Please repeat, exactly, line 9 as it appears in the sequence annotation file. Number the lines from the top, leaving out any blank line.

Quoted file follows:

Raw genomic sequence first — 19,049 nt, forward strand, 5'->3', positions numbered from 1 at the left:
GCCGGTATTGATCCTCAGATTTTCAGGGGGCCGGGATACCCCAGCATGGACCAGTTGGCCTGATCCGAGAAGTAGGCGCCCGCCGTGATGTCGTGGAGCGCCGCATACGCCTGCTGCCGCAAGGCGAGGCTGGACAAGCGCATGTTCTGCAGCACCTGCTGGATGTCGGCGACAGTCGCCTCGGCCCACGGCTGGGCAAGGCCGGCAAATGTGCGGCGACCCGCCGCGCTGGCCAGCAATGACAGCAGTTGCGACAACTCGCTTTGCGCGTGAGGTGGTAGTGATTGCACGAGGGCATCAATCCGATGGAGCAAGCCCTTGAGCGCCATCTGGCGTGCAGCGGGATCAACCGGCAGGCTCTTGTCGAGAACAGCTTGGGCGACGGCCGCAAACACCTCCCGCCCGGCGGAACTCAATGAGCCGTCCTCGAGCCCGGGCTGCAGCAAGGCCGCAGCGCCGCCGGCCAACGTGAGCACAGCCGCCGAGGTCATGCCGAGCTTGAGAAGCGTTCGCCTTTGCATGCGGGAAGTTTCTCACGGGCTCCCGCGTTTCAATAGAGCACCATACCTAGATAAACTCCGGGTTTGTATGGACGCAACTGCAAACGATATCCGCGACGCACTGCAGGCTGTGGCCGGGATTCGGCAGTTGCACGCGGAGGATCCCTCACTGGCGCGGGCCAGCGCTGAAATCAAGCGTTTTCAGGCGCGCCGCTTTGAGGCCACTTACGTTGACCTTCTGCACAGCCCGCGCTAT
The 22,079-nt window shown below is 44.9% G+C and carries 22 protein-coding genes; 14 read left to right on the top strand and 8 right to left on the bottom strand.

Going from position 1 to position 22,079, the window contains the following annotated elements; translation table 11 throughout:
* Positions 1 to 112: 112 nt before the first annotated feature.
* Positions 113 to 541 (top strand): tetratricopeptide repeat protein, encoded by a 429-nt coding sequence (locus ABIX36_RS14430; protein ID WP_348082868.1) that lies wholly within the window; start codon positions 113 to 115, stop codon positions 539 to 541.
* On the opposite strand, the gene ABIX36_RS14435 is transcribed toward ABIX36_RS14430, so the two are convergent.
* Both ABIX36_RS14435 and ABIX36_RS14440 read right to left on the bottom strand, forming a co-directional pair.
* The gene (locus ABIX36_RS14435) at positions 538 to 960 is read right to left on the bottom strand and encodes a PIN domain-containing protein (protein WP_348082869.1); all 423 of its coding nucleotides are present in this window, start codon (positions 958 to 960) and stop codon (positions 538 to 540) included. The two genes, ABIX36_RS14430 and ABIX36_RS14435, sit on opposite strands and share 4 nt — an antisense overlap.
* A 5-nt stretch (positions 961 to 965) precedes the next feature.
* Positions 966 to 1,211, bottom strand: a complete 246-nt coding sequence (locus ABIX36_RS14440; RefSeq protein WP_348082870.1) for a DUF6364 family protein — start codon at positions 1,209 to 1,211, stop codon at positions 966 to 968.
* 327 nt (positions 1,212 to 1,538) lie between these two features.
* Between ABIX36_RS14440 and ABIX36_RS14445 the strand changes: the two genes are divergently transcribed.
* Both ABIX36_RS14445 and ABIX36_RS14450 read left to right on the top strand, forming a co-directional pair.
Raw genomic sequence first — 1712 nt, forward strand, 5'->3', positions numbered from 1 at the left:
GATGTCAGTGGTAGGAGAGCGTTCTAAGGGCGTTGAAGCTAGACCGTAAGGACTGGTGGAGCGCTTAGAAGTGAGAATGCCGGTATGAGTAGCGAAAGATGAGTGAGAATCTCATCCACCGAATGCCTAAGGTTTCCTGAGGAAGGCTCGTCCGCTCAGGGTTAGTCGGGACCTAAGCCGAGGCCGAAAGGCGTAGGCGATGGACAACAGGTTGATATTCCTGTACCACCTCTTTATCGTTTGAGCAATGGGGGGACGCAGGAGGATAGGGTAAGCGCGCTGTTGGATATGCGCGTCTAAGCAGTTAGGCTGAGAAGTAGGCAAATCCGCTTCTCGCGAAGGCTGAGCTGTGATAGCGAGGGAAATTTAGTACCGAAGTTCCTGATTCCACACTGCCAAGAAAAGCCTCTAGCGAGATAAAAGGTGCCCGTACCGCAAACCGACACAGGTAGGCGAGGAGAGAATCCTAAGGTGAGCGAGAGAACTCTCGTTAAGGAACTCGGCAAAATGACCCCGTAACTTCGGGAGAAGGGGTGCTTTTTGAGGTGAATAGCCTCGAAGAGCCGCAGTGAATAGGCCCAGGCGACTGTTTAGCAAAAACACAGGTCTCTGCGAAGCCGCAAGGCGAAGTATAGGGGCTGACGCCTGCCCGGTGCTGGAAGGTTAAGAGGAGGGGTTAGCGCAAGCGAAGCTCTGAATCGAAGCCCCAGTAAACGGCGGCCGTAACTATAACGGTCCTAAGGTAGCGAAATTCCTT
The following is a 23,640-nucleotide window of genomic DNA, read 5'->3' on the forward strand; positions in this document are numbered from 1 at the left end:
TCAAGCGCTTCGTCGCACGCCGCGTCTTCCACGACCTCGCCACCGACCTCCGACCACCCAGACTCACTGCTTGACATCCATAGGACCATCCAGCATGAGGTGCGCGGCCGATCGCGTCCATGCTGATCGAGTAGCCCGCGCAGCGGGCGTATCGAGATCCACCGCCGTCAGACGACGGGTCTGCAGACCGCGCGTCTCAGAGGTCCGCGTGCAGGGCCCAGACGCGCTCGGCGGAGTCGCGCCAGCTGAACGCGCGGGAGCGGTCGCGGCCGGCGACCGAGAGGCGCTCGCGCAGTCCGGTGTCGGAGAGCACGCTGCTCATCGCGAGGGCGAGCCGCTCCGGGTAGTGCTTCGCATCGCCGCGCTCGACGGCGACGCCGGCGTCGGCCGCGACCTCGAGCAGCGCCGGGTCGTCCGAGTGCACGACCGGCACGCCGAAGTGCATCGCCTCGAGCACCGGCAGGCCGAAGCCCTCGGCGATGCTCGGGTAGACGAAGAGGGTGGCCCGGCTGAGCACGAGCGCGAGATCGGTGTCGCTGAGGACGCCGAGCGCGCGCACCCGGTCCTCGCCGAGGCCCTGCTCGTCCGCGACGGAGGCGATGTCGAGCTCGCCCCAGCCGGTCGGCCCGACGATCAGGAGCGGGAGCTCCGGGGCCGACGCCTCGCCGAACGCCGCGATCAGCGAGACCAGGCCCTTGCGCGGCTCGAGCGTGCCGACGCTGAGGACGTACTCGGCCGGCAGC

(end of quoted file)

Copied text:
* The gene (locus ABIX36_RS14435) at positions 538 to 960 is read right to left on the bottom strand and encodes a PIN domain-containing protein (protein WP_348082869.1); all 423 of its coding nucleotides are present in this window, start codon (positions 958 to 960) and stop codon (positions 538 to 540) included. The two genes, ABIX36_RS14430 and ABIX36_RS14435, sit on opposite strands and share 4 nt — an antisense overlap.